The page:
[#fashion] — Here’s a look at the waste generated by the fashion industry and it’s quite enormous. The fashion industry produces 150 billion items every year. And if you wonder where all of this goes — people buy it and they buy more. Average clothes consumption is up 60% in the past 20 years and they throw away more. Since 2002 the average number of times an item is worn before it is tossed has dropped by 33%
🛁 Clean non-electrifiable activities
Some activities we do today can’t be electrified, these must be cleaned some other way.
[#hydrogen] — A new research project looks at retrofitting a 9 person aircraft with a hydrogen powered engine and will be a worlds first to be using hydrogen.
🌳 Protect and grow nature
Nature is our ally, we must protect it and help it help us.
[#deforestation] — In 2020 we cut down the same area as Netherlands in tropical old growth forest. The WRI and Global Forest Watch have calculated that this amounted to 2.6Gt of carbon emitted. It’s a 12% increase from 2019 to 2020.
[#coralreef] — Even the EU is concerned about the climate threat faced by Australia’s Great Barrier Reef. The EU is hoping that Australia will sign a pledge to do a green and just recovery from COVID19.
[#book] — A new book examines what we call “the natural world” and claims that it doesn’t really exist. There’s just about no square meter left on the Earth that hasn’t in some sense been touched and polluted by humans.
🍽 Optimize food
Without the lower impact of food or drink the hero doesn’t work (modified old danish proverb).
[#productivity] — A new study has analyzed the top 10 food crop production in the world in terms of productivity and confirms that increased heat due to global warming is having a big impact on productivity. Especially in the global south. We already need to increase food production by 70% by 2050 to account for the rise in population and this task will be much harder due to decreased productivity due to global warming.
[#deforestation] — A new study has calculated that the average citizen in the developed world’s food intake (beef, palm oil, chocolate, coffee etc) leads to the loss of four trees every year. Many of these in wildlife rich forests.
⬇️ Engineered drawdown and geoengineering
Protecting our planet and species one way or another
[#carbonremoval] — Shopify has purchased the removal of 10.000 tons of CO2 from a plant to be constructed by Carbon Engineering in Texas. The CO2 will be injected into a rock formation and will over time be turned to stone.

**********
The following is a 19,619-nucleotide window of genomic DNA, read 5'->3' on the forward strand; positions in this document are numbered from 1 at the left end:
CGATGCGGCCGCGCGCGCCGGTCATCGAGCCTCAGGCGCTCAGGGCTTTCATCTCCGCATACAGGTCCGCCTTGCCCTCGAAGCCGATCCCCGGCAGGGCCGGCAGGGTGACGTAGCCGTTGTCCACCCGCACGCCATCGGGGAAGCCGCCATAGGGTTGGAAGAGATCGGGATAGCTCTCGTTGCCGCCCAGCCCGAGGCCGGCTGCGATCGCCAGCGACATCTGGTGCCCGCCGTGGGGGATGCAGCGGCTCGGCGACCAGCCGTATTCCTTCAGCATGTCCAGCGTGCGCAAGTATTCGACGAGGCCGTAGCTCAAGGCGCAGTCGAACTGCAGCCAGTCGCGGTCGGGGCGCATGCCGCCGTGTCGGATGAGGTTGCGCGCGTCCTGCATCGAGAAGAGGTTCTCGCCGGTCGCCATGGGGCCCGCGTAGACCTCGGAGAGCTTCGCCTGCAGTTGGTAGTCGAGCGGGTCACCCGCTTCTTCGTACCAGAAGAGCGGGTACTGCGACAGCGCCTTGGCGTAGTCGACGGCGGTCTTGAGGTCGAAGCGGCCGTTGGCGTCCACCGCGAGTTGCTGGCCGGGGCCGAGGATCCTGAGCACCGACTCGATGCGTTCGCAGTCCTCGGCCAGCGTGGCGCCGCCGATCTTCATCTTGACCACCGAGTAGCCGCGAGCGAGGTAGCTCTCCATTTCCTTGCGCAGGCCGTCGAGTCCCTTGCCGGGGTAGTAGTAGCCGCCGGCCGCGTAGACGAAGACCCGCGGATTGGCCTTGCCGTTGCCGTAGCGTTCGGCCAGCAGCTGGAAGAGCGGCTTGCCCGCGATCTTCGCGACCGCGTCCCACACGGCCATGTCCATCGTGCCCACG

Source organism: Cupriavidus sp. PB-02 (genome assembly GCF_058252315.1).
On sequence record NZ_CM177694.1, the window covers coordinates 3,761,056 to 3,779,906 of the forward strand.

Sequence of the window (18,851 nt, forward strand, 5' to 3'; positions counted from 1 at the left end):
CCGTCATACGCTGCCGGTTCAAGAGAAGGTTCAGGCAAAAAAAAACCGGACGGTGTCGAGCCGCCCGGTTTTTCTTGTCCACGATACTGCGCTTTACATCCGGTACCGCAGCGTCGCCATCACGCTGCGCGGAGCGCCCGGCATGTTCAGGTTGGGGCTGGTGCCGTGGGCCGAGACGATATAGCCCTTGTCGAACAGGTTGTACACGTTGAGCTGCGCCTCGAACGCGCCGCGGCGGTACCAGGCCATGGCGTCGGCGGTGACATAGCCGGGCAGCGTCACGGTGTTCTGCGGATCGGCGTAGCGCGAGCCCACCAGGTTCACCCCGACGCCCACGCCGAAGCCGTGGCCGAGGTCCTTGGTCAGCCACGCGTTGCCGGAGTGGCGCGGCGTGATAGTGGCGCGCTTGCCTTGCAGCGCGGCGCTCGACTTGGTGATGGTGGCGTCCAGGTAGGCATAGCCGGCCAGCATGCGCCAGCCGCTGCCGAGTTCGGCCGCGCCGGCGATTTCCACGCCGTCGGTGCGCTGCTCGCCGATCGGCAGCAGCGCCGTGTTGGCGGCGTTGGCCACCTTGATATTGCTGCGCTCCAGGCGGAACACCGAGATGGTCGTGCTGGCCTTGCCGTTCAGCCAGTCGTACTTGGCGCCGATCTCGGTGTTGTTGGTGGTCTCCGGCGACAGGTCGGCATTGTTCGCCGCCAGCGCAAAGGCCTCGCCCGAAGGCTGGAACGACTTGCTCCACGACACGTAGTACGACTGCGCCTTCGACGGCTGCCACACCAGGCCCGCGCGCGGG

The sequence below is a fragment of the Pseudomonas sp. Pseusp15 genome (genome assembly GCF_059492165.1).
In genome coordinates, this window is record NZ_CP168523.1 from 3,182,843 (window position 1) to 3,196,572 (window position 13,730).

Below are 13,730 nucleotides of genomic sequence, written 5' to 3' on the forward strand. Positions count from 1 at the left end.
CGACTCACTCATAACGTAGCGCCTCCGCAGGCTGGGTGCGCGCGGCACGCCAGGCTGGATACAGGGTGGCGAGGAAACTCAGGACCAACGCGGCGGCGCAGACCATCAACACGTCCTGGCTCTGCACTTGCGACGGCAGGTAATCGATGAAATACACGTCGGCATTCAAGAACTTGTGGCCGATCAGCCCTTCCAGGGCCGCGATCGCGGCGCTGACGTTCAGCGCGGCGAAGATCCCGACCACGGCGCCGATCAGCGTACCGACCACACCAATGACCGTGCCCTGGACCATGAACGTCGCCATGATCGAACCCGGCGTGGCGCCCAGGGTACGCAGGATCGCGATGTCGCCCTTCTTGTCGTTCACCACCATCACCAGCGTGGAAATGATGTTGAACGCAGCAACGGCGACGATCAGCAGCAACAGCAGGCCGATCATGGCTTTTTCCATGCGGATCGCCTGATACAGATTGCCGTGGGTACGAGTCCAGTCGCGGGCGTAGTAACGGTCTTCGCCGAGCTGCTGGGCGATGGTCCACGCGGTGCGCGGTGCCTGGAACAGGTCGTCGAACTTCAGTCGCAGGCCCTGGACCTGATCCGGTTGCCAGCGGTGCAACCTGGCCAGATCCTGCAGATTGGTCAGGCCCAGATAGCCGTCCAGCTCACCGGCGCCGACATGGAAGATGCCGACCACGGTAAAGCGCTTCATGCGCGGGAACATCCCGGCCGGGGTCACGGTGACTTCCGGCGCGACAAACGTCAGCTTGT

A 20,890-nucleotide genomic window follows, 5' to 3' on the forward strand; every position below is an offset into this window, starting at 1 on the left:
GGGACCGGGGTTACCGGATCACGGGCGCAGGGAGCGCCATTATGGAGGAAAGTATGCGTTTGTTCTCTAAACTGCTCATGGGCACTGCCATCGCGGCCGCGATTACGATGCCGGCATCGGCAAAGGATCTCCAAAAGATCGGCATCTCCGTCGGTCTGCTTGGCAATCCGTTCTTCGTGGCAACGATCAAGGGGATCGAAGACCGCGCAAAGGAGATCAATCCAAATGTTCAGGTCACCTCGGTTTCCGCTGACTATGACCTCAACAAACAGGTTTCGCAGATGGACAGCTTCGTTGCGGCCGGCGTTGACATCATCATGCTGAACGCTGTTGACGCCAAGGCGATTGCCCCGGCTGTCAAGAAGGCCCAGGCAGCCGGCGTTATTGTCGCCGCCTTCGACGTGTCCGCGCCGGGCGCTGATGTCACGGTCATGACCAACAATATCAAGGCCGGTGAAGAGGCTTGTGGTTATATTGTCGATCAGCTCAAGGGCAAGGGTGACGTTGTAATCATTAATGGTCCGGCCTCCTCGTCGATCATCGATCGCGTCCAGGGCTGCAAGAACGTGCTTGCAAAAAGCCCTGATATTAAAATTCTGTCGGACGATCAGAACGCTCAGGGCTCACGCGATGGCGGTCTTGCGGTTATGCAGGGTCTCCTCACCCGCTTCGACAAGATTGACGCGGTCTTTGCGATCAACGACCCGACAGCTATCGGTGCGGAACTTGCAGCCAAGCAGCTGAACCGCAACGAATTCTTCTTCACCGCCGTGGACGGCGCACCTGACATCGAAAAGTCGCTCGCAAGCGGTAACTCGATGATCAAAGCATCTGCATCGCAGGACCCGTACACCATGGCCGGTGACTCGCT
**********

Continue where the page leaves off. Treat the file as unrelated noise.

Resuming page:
🎩 Global and local policy
We have a special interest in covering the major global and local policies regarding climate, whether good or bad.
[#eu] — It appears that EU policymakers are making little progress on the new EU climate law that is supposed to be done by mid-april. The 2030 target is apparently the big problem and it’s not even very ambitious or compliant with the Paris Agreement (as has been discussed multiple times in this newsletter).
⛽️Major Carbon Emitters
We have a special interest in covering the moving of the major carbon emitters as these are the key roadblock to climate action.
[#law] — A lawyer who took on Chevron can now mark his 600th day in house arrest. This article has some of the details but if you want more, I can highly recommend Drilled Podcast on the same topic from earlier this year.
[#investing] — Carbon Tracker has released a new report that looks at the performance of energy stocks and notes that fossil fuel stocks have lost 123B$ in value in the past decade. They are doing 52% worse than a key world equities index. On the other hand stocks in utilities that are focussed on renewable energy generation has increased 111B$ in value.
[#lobbyism] — And we finish with probably the most important piece of news this week: A new study has found that meat and other agriculture companies have behaved more or less exactly like big fossil and spent millions in lobbying efforts to curb climate action and spread doubt about the agricultural sectors carbon emissions 😾.
That’s it for this week folks! Remember if you’re feeling down, angry or sad from some of the news in this newsletter one cure is to act. And one way you can always act that also happens to be one of the most powerful things you can do is to talk about it. That also works if what you just read made you hopeful or happy btw.
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See you all next week 👋